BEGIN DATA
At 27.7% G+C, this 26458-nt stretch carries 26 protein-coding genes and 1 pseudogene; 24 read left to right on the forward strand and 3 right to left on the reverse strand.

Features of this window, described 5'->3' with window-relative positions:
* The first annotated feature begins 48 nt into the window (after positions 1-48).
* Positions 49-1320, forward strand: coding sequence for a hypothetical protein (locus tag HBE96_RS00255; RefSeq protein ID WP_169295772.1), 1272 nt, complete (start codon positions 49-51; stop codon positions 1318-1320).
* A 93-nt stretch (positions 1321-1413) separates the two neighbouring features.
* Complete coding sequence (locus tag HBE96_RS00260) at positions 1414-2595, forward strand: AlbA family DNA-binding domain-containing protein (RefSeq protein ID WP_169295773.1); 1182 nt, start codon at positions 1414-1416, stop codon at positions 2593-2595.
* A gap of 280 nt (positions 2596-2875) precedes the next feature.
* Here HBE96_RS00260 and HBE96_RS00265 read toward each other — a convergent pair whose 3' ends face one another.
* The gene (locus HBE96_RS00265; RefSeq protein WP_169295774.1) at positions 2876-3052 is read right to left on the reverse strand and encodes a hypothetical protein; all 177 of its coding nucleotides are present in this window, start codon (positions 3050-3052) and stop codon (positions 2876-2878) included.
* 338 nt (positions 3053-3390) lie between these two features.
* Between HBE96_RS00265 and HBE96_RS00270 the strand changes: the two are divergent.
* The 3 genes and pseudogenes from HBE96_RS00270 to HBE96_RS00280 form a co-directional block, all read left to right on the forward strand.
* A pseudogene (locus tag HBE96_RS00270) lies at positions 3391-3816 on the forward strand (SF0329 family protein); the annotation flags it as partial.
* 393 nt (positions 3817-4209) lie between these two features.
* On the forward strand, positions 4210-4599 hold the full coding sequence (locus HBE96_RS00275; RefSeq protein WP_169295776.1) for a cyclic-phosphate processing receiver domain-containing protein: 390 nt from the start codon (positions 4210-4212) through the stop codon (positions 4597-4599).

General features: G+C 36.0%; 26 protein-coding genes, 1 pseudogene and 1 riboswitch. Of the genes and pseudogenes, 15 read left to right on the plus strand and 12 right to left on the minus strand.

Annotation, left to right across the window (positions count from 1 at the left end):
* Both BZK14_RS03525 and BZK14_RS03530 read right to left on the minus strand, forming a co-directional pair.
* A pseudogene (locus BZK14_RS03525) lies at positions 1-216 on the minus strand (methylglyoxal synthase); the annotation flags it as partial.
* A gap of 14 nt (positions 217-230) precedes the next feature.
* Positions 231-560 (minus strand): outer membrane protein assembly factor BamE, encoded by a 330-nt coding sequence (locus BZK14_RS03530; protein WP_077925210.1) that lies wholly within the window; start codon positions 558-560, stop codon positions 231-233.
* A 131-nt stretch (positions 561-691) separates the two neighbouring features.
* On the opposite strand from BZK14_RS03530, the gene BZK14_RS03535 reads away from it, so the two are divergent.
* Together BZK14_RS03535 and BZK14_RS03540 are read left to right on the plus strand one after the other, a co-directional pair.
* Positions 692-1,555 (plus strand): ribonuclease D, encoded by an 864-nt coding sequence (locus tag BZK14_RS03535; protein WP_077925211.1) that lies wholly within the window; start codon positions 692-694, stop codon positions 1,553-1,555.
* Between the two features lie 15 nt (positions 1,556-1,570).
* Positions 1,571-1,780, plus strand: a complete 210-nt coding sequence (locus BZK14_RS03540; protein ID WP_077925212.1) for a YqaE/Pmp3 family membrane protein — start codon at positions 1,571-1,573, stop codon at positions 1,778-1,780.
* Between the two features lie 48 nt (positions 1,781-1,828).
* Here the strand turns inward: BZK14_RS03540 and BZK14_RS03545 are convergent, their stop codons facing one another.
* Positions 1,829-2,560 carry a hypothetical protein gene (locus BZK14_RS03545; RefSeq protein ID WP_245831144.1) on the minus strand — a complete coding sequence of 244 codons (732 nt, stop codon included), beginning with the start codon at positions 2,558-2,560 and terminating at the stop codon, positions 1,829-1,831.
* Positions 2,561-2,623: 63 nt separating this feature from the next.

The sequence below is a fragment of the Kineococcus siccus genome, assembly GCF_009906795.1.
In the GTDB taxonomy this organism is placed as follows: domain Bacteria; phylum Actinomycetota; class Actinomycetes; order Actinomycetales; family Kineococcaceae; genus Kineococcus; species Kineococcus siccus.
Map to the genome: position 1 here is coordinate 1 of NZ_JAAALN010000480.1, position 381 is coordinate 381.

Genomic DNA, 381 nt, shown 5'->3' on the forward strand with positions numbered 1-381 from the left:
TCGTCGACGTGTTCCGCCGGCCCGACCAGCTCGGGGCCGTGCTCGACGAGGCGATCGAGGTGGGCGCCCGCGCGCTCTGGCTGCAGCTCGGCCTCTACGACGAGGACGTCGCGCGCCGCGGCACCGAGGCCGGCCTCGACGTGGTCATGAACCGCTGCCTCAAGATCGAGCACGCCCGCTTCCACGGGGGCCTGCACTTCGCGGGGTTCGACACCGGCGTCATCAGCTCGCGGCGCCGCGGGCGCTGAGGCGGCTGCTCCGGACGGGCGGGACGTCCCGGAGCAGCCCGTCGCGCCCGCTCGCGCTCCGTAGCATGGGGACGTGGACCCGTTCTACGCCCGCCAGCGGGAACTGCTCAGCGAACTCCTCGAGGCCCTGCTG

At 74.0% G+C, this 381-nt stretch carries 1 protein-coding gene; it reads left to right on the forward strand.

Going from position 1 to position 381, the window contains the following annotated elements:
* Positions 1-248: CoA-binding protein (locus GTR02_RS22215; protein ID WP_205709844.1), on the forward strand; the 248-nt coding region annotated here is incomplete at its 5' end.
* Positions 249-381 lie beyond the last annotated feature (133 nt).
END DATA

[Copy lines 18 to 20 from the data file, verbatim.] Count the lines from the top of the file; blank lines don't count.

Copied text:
* Both BZK14_RS03525 and BZK14_RS03530 read right to left on the minus strand, forming a co-directional pair.
* A pseudogene (locus BZK14_RS03525) lies at positions 1-216 on the minus strand (methylglyoxal synthase); the annotation flags it as partial.
* A gap of 14 nt (positions 217-230) precedes the next feature.